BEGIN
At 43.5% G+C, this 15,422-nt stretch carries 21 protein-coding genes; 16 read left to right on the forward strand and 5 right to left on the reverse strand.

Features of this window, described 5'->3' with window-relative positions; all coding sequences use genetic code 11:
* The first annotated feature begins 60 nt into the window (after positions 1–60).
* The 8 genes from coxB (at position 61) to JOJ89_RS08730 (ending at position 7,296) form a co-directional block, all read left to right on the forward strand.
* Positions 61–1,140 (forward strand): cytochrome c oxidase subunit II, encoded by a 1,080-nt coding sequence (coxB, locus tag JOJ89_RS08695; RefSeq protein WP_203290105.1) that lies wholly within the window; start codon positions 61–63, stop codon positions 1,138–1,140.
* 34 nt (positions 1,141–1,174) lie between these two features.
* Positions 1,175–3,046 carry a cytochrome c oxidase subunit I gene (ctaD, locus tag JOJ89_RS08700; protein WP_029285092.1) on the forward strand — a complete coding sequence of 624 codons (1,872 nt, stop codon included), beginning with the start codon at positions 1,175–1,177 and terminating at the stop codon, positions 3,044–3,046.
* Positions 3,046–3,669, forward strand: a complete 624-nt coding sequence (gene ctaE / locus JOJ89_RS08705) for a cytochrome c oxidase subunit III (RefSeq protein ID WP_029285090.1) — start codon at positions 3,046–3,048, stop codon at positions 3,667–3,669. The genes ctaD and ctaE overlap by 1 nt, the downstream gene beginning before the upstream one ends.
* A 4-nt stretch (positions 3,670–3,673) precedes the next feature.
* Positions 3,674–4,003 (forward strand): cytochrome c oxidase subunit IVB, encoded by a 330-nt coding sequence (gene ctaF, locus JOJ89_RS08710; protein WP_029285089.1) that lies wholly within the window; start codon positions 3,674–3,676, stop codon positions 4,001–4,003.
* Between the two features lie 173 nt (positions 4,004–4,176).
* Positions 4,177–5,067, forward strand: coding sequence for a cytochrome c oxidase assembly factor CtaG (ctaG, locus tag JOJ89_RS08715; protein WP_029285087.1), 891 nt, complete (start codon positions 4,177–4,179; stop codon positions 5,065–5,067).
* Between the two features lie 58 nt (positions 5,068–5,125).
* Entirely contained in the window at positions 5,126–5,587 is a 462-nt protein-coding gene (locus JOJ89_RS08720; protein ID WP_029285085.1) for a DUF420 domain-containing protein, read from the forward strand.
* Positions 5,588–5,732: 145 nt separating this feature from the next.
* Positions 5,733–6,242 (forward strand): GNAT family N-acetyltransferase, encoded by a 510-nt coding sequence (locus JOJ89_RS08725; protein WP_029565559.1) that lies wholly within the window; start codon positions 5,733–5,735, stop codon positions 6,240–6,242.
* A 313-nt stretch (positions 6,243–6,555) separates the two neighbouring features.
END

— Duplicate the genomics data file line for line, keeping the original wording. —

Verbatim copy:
At 43.5% G+C, this 15,422-nt stretch carries 21 protein-coding genes; 16 read left to right on the forward strand and 5 right to left on the reverse strand.

Features of this window, described 5'->3' with window-relative positions; all coding sequences use genetic code 11:
* The first annotated feature begins 60 nt into the window (after positions 1–60).
* The 8 genes from coxB (at position 61) to JOJ89_RS08730 (ending at position 7,296) form a co-directional block, all read left to right on the forward strand.
* Positions 61–1,140 (forward strand): cytochrome c oxidase subunit II, encoded by a 1,080-nt coding sequence (coxB, locus tag JOJ89_RS08695; RefSeq protein WP_203290105.1) that lies wholly within the window; start codon positions 61–63, stop codon positions 1,138–1,140.
* 34 nt (positions 1,141–1,174) lie between these two features.
* Positions 1,175–3,046 carry a cytochrome c oxidase subunit I gene (ctaD, locus tag JOJ89_RS08700; protein WP_029285092.1) on the forward strand — a complete coding sequence of 624 codons (1,872 nt, stop codon included), beginning with the start codon at positions 1,175–1,177 and terminating at the stop codon, positions 3,044–3,046.
* Positions 3,046–3,669, forward strand: a complete 624-nt coding sequence (gene ctaE / locus JOJ89_RS08705) for a cytochrome c oxidase subunit III (RefSeq protein ID WP_029285090.1) — start codon at positions 3,046–3,048, stop codon at positions 3,667–3,669. The genes ctaD and ctaE overlap by 1 nt, the downstream gene beginning before the upstream one ends.
* A 4-nt stretch (positions 3,670–3,673) precedes the next feature.
* Positions 3,674–4,003 (forward strand): cytochrome c oxidase subunit IVB, encoded by a 330-nt coding sequence (gene ctaF, locus JOJ89_RS08710; protein WP_029285089.1) that lies wholly within the window; start codon positions 3,674–3,676, stop codon positions 4,001–4,003.
* Between the two features lie 173 nt (positions 4,004–4,176).
* Positions 4,177–5,067, forward strand: coding sequence for a cytochrome c oxidase assembly factor CtaG (ctaG, locus tag JOJ89_RS08715; protein WP_029285087.1), 891 nt, complete (start codon positions 4,177–4,179; stop codon positions 5,065–5,067).
* Between the two features lie 58 nt (positions 5,068–5,125).
* Entirely contained in the window at positions 5,126–5,587 is a 462-nt protein-coding gene (locus JOJ89_RS08720; protein ID WP_029285085.1) for a DUF420 domain-containing protein, read from the forward strand.
* Positions 5,588–5,732: 145 nt separating this feature from the next.
* Positions 5,733–6,242 (forward strand): GNAT family N-acetyltransferase, encoded by a 510-nt coding sequence (locus JOJ89_RS08725; protein WP_029565559.1) that lies wholly within the window; start codon positions 5,733–5,735, stop codon positions 6,240–6,242.
* A 313-nt stretch (positions 6,243–6,555) separates the two neighbouring features.